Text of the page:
On a larger scale, rivalry is also present in the conflict between mechas and humans. A common theme in science fiction involving robots is the feeling of inferiority: robots, being more physically and mentally capable than humans, will render their biological counterparts inferior. In general, it seems that this fear is an extension of human dependence on technology and the anxieties that such a trend inevitably generates. It is apparent to the audience that in the world of A.I., this feeling of potential inferiority leads to tension between mechas and humans. In essence, though, the fear of inferiority is simply the root of rivalry, since rivals form as an individual views someone else as a threat. Humanity, then, has recognized mechas as a threat to its superiority, and thus a rivalry forms.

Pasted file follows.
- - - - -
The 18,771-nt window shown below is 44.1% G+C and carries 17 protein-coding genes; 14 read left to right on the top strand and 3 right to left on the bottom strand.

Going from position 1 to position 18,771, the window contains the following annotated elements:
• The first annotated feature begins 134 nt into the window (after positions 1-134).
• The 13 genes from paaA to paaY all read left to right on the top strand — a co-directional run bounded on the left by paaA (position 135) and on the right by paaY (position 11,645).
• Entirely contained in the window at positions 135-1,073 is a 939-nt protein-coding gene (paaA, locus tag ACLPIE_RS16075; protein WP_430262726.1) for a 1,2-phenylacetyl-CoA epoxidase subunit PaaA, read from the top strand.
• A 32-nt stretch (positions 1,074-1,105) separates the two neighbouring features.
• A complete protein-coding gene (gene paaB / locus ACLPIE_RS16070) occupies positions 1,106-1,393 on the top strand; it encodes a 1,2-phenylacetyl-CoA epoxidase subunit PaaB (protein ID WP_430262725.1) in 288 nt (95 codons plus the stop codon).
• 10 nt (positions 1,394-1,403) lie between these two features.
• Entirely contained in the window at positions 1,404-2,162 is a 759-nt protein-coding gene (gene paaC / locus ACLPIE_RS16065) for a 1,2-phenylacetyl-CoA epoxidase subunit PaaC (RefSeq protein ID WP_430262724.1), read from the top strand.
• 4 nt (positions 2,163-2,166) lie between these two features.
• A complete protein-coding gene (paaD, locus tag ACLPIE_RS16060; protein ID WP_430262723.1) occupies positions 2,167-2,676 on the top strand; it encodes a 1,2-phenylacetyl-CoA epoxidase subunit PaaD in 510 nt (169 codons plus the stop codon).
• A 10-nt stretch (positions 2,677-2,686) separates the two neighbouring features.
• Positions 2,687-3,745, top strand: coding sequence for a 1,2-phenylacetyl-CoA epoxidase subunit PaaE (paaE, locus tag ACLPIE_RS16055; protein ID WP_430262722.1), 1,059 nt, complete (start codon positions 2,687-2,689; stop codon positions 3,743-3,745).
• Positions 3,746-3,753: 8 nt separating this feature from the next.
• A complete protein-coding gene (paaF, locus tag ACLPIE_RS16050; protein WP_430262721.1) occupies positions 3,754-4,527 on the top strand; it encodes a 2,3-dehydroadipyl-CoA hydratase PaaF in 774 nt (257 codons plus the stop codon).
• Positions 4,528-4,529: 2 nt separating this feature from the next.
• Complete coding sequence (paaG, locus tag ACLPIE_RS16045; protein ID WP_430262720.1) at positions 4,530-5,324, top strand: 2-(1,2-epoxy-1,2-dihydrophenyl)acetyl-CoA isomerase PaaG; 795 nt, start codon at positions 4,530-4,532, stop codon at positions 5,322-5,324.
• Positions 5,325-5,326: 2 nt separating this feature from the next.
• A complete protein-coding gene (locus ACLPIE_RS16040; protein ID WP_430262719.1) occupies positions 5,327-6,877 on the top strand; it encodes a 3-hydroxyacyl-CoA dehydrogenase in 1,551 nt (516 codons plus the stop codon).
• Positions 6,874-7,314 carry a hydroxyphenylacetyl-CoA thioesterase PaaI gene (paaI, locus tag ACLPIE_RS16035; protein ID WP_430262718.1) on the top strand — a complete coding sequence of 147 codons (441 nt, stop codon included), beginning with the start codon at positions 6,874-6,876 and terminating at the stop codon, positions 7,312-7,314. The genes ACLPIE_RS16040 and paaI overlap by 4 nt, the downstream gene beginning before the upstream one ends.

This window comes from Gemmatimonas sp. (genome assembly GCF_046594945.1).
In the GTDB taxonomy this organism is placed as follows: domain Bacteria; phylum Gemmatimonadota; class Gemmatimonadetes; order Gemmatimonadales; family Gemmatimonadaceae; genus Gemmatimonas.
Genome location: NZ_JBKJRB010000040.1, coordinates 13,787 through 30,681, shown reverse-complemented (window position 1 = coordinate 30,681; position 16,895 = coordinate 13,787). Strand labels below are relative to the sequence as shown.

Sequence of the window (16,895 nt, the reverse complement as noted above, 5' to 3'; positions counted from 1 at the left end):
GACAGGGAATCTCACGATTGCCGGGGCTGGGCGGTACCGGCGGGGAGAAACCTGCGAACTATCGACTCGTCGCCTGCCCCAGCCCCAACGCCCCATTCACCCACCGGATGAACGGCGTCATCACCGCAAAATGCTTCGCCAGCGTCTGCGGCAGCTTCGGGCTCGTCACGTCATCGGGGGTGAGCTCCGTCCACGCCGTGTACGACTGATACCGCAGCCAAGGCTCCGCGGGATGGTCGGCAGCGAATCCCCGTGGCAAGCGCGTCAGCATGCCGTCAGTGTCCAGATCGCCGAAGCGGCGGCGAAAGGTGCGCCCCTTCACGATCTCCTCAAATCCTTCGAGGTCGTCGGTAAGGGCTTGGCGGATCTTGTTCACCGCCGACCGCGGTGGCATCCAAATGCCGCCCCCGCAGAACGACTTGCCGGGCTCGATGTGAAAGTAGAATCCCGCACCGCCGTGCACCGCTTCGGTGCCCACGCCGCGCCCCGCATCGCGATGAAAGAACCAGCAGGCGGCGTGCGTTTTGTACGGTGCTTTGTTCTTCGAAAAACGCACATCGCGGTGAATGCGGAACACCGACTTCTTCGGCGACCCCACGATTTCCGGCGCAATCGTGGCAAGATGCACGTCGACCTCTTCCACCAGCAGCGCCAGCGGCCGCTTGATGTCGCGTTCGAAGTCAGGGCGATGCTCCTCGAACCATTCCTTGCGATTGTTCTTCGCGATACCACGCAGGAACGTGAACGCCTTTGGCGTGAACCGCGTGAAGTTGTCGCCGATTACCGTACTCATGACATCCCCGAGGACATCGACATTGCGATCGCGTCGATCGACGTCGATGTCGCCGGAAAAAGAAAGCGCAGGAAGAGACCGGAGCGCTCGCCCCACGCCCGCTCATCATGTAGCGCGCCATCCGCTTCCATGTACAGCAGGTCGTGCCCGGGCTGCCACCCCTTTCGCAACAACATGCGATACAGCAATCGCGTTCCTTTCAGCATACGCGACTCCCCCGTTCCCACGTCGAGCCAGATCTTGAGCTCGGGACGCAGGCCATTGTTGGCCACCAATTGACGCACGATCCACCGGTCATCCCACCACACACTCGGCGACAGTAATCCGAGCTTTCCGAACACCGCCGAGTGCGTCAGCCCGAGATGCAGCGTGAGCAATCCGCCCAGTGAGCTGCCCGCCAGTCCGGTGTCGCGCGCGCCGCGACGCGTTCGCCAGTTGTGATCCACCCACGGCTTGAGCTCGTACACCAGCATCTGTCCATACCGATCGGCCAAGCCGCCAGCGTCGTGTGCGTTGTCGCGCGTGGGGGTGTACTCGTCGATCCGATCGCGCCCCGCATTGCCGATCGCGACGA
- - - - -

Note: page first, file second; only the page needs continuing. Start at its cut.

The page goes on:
Real vs Fake

The driving conflict of society -- albeit a one-sided one -- in A.I was that between humans and mechas. Thus, the division between human and machine was a significant element of the film, and it even surfaced as a dilemma to the audience, which is positioned to sympathize with machines. In its simplest terms, this separation of man and man-made is the question of what is real and what is fake, or "real" vs "copy". Naturally, the audience will identify humans as "real" and mechas as "fake," but Spielberg relentlessly attacks this position throughout the film, trying not so much to shake the reality of humans but instead the artificiality of mechas. This primarily done by making the protagonist a machine, and at that a child. In doing so, the audience cannot help but sympathize with David as though he were human; at times, it is easy for one watching the film to forget that David is not a human. One of the most fundamental ways in which Spielberg tricked the audience into this illusion was having David appear human. Naturally, then, this raises the question: if something looks human and acts human, what makes it other than human?